Johnson Calls for ‘Unity and Resolve’ Ahead of Vote on Tiers System

November 30, 2020 Updated: November 30, 2020

Prime Minister Boris Johnson on Sunday appealed for “unity and resolve” in a letter he wrote to a group of 70 Conservative MPs who object to the continuation of CCP virus lockdown restrictions.

Parliament is due to vote on Tuesday on Johnson’s COVID-19 Winter Plan (pdf), which replaces the current national lockdown with a strict tiered system from Wednesday.

The COVID Recovery Group (CRG) had written to the PM on Nov. 21 saying its members could not support any further lockdown unless the government can prove its effectiveness.

Johnson said that he believes the strategy he set out is “a balanced approach … and the best way forward,” in his letter to the CRG.

“Disagreement on approach is natural, and I hope you recognise that the government is seeking as far as possible to listen to criticism and respond positively to constructive proposals,” the letter reads.

Johnson said that “now more than ever is the time to demonstrate unity and resolve” as he mentioned the prospect of having vaccines and more tests.

According to The Telegraph, pubs and restaurants affected by the new curbs will be given extra cash support, and the PM has agreed to publish “an analysis of the economic, social and, health consequences of the tiers,” a key demand of the CRG and some other MPs.

Mark Harper
Conservative MP Mark Harper speaks during the launch of his Conservative Party leadership campaign, in London on June 11, 2019. (Tolga Akmen/AFP via Getty Images)

MP Mark Harper, chairman of the CRG, welcomed the reported support for pubs and restaurants, but said he needs to see the other implications the lockdowns have had.

“I welcome the fact that the government has recognised our concerns about the enormous impact that its proposals will have on the hospitality industry and has suggested further support,” The Telegraph quoted Harper as saying.

“We look forward to seeing the detail of the support proposed being set out before the vote on the restrictions tomorrow evening, along with the cost-benefit analysis we’ve been asking for,” he added.

“I am particularly concerned about some of the non-Covid health implications these restrictions have been having.”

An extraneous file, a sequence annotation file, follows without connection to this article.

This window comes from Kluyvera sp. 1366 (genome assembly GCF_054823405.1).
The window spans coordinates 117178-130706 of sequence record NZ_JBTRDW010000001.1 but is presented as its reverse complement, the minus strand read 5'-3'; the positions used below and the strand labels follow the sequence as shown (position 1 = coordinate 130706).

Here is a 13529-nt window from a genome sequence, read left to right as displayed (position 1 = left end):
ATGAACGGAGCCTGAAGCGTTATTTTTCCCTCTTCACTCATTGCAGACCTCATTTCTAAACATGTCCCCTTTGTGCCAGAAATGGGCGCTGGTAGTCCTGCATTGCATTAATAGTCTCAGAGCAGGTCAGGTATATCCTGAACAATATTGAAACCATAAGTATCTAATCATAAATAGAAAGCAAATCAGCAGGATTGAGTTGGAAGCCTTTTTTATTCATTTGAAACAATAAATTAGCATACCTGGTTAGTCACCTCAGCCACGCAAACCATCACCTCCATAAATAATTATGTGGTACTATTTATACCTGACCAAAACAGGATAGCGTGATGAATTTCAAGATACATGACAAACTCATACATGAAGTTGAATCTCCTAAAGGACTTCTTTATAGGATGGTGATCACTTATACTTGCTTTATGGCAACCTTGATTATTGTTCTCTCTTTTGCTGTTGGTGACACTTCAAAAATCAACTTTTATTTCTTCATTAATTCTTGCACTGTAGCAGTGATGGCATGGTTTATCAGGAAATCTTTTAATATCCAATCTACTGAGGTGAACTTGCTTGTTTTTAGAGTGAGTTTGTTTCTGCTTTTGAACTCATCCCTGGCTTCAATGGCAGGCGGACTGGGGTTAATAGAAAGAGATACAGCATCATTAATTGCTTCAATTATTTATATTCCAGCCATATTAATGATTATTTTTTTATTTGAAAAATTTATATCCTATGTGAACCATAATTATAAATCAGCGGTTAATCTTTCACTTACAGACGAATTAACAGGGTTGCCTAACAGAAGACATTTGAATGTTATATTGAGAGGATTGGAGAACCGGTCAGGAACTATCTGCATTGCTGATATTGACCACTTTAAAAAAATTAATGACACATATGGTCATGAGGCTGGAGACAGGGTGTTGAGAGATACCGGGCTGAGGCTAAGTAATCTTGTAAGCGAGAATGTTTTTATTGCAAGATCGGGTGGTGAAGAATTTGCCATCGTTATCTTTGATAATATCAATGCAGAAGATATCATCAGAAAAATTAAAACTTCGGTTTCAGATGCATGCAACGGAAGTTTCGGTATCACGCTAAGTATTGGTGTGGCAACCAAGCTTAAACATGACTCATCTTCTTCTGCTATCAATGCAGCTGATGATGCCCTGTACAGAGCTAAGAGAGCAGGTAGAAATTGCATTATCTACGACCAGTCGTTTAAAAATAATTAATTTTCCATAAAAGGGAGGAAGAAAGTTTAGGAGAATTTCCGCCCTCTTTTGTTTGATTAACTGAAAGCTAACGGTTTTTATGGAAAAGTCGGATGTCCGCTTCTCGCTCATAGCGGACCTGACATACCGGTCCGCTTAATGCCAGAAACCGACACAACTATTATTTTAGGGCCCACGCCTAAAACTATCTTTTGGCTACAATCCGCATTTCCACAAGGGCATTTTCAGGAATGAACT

Harper added that the analysis needed “to be published as soon as practically possible, so that MPs have a chance to digest it ahead of tomorrow’s vote.”

Adam Afriyie, Conservative MP for Windsor and a member of the CRG steering committee, said on Monday that he wouldn’t be able to vote for the plan unless he sees the analysis.

“In the absence of a cost-benefit analysis, and also a kind of health and harms analysis, then my default position is I cannot look my constituents in the eye, shut down their businesses, drive unemployment up by another million or two without a proper understanding … of the data,” Afriyie told BBC Radio 4.

Afriyie added that No. 10 Downing Street had been very open with the group, actively interacting with it and had promised to make sure the MPs would get the analysis.

Tobia Ellwood MP
Tobias Ellwood MP speaking during the Veterans’ Mental Health Conference at King’s College London on Mar. 14, 2019. (Gareth Fuller – WPA Pool/Getty Images)

In a previous letter to MPs, Johnson said that the tiered system will have a “sunset” expiration date of Feb. 3, 2021, instead of the end of March, when the plan is set to last until.

MP Tobias Ellwood, also a member of the CRG, said Parliament needs to review the measures much sooner than that.

“If it is demonstrated that these measures are necessary, proportionate, and likely to do more good than harm, I will support the [sic] them as long as they only last a month,” Ellwood wrote in an op-ed for The Telegraph.

“To sanction such draconian and often seemingly illogical restrictions I would need a chance to vote on this again soon after Christmas. MPs must not be faced with a ‘take it or leave it’ set of rules that will last for a whole 2 months.”

Labour said its was yet to decide on how it would vote, but the opposition party has so far supported all of the Tory government’s previous lockdown measures, and provided enough votes for them to pass Parliament despite growing rebellion among Conservative MPs.